“We wanted to provide a curriculum for entrepreneurs that were racially diverse. We wanted to make sure they had an opportunity to learn the tools, get the resources and to build a network to help scale their business,” said Niketa Greene, vice president for leadership, diversity and inclusion at The Greensboro Chamber of Commerce, about the partnership with Interise.

Graduate Murali Ramaswamy, owner of PulmonIx LLC, gives a speech at the Scale to Excel graduation August 23, 2021 at Union Square Campus.

No degree is required to participate, however to be eligible to apply you must be an ethnic minority-owned business, earn $175,000 – $10 million in annual revenues, employ one other full-time employee besides the owner(s), participant must be the CEO and/or a 51 percent owner, and in business for at least three years.

The first year of the program was this year, which had to be completed virtually due to COVID-19 restrictions. The program is led by Dr. Channelle D. James, a faculty member in the Bryan School of Business and Economics at The University of North Carolina at Greensboro. She also is the president and executive director of Community Ventures Inc. a non-profit startup focused on creating social good in the City of Greensboro through entrepreneurship and social innovation.

Participants attended virtual sessions that covered topics like marketing, finances, talent retention and strategic business plans, along with the opportunities to have mentoring time with a variety of business experts. The CEO mentorship component allowed participants to meet in small groups for peer to peer support and to work on assignments together. During the rigorous program, participants are also required to complete mandatory assignments and complete program surveys as requested.

Outside of the valuable information provided in the program, Greene noted that cohort graduates called the course “a breath of fresh air” and described it as “free therapy.”

“Coming out of a pandemic and being a minority owned business has been a tough year for some. Some had been deeply affected by the economy as it relates to COVID-19. And coming together with people who could relate to and understand their situation specifically, was helpful to them,” she said.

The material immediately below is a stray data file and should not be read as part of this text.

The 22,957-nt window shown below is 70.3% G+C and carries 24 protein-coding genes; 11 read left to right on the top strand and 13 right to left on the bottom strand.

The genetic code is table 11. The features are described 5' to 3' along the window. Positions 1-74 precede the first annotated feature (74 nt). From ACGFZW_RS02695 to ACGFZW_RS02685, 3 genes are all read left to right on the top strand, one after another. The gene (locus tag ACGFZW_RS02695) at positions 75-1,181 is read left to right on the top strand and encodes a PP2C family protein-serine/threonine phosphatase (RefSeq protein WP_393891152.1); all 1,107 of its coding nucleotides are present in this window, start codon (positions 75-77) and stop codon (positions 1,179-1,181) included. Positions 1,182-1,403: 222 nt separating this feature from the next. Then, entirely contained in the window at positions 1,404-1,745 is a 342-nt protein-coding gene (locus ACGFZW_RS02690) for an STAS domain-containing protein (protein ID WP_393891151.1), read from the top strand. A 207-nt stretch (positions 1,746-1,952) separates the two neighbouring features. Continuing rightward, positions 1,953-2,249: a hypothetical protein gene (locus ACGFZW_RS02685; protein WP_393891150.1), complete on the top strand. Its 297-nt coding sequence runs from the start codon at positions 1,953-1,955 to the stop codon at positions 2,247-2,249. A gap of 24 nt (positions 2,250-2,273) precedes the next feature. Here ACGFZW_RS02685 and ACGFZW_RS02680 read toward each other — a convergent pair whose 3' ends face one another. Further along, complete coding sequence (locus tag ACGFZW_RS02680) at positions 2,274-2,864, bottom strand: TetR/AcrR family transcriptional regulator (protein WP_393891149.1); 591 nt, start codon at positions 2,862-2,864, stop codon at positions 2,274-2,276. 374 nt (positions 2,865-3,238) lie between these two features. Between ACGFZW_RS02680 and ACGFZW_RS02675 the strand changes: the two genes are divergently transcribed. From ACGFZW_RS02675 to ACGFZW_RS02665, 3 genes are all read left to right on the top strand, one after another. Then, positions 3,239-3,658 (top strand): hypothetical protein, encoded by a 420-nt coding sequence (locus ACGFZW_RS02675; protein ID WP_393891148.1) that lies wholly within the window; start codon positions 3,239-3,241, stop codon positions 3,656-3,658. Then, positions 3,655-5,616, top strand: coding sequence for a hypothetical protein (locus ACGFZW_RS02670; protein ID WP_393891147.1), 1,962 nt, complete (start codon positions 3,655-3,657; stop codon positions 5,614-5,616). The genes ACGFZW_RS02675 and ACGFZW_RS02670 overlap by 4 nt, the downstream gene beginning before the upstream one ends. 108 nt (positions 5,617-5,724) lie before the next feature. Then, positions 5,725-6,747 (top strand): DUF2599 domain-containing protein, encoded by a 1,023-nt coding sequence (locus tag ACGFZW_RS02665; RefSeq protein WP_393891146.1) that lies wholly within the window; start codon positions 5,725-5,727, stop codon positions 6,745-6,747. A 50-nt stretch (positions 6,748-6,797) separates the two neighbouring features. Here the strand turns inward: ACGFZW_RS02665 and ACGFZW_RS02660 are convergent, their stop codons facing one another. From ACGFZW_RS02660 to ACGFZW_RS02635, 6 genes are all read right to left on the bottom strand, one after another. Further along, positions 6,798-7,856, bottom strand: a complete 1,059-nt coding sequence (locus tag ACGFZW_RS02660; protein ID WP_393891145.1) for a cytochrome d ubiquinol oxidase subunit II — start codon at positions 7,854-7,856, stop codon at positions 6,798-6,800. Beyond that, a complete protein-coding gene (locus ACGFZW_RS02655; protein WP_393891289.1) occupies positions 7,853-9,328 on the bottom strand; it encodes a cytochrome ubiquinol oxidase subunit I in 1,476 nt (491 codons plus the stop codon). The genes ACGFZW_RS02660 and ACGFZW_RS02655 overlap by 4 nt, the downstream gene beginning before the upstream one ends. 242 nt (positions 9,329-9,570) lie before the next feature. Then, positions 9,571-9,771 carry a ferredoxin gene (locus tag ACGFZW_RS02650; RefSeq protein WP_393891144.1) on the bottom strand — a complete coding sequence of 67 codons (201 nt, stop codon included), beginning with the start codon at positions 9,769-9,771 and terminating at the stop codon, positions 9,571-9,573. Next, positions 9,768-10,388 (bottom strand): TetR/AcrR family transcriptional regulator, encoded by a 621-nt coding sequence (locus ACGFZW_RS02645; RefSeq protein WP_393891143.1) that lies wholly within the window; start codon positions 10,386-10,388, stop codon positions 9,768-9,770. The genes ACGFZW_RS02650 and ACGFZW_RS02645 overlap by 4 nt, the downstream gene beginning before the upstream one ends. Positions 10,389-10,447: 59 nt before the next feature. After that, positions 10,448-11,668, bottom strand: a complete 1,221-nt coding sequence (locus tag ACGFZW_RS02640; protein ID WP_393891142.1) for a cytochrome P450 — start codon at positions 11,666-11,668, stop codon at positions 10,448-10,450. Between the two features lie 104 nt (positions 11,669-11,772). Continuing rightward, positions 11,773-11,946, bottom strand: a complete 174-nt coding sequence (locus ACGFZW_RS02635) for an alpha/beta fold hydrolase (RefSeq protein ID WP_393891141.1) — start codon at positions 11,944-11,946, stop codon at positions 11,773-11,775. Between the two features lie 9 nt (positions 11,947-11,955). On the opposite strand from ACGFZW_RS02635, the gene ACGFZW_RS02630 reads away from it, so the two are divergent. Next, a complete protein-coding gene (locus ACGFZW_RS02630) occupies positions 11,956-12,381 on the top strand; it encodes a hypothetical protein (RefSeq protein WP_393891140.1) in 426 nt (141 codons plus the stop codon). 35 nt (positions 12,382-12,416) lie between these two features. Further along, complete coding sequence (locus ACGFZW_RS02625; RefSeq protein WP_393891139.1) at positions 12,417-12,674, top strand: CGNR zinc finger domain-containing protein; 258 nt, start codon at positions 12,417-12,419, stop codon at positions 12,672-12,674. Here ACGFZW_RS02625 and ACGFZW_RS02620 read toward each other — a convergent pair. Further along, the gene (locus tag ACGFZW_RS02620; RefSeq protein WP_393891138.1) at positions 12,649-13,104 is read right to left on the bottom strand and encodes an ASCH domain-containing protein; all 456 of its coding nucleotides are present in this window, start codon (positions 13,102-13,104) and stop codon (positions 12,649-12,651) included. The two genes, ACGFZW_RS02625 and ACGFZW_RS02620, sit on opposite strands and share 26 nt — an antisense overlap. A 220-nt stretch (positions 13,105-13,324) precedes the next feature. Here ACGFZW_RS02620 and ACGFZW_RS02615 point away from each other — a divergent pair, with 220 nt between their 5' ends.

The cohort of 13 graduates and 12 companies boasted a diverse representation of businesses such as a janitorial product distribution company, marketing firm, staffing firm, facility management company, event production company, clinical research business and multiple construction and commercial cleaning companies.

“One thing that was unanimous among everyone is that they really enjoyed the network part – to be able to meet one another and to meet the various guest experts that we bring in,” said Greene, adding, “This program gave entrepreneurs a chance to set time aside to work on their businesses as opposed to getting caught up of the daily grind of just working their businesses.”

According to the national program’s latest data from 2018, 69 percent of alumni businesses increased or maintained their annual revenues, with an average annual revenue growth of 36 percent.

In addition to that, 66 percent of alumni businesses reported they added or retained jobs, something that is a challenge for many small and minority-owned businesses.

“One of the things that is really encouraging to me is that this curriculum that we use has been around for 16 years. It’s across the country in 75 cities. Interise has a data tracking system that will help us and our participants going forward. It’s important that we incur those same benefits in our community,” said Greene.

The application process for the 2022 cohort is open and can be found at

Cap 1
Photos Courtesy Greensboro Chamber of Commerce
The inaugural cohort of the Greensboro Chamber of Commerce’s Scale to Excel program graduated on August 23.

Cap 2
Graduate Murali Ramaswamy, owner of PulmonIx LLC, gives a speech at the Scale to Excel graduation August 23, 2021 at Union Square Campus.

State of Virginia Removes Lee Statue

Crews remove the statue of Confederate General Robert E. Lee, one of the country’s largest remaining monuments to the Confederacy, on Monument Avenue in Richmond, Va., Wednesday, Sept. 8.

RICHMOND, Va. — A crowd erupted in cheers and song Wednesday as workers hoisted one of the nation’s largest Confederate monuments off a pedestal where the figure of Gen. Robert E. Lee towered over Virginia’s capital city for more than a century.

The statue was lowered to the ground just before 9 a.m., after a construction worker who strapped harnesses around Lee and his horse lifted his arms in the air and counted, “Three, two, one!” to jubilant shouts from hundreds of people. A work crew then began cutting it into pieces.

“Any remnant like this that glorifies the lost cause of the Civil War, it needs to come down,” said Gov. Ralph Northam, who called it “hopefully a new day, a new era in Virginia.” The Democrat said the statue represented “more than 400 years of history that we should not be proud of.”

Sharon Jennings, an African American woman born and raised in Richmond, said she had mixed feelings seeing it go.